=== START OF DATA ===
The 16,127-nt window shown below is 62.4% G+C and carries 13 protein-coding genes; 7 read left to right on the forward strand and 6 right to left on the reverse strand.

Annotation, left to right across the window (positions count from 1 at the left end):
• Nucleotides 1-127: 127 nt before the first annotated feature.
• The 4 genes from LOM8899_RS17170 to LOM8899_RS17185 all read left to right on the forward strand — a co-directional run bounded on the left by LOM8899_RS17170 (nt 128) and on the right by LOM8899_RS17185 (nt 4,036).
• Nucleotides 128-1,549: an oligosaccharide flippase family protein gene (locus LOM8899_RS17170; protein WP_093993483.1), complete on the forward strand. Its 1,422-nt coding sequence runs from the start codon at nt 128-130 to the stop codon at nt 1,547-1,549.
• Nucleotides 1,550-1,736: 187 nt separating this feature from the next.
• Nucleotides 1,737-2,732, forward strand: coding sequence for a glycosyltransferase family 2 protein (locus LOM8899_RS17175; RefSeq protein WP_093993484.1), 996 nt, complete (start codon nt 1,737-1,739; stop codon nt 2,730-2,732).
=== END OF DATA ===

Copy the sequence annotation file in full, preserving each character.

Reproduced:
The 16,127-nt window shown below is 62.4% G+C and carries 13 protein-coding genes; 7 read left to right on the forward strand and 6 right to left on the reverse strand.

Annotation, left to right across the window (positions count from 1 at the left end):
• Nucleotides 1-127: 127 nt before the first annotated feature.
• The 4 genes from LOM8899_RS17170 to LOM8899_RS17185 all read left to right on the forward strand — a co-directional run bounded on the left by LOM8899_RS17170 (nt 128) and on the right by LOM8899_RS17185 (nt 4,036).
• Nucleotides 128-1,549: an oligosaccharide flippase family protein gene (locus LOM8899_RS17170; protein WP_093993483.1), complete on the forward strand. Its 1,422-nt coding sequence runs from the start codon at nt 128-130 to the stop codon at nt 1,547-1,549.
• Nucleotides 1,550-1,736: 187 nt separating this feature from the next.
• Nucleotides 1,737-2,732, forward strand: coding sequence for a glycosyltransferase family 2 protein (locus LOM8899_RS17175; RefSeq protein WP_093993484.1), 996 nt, complete (start codon nt 1,737-1,739; stop codon nt 2,730-2,732).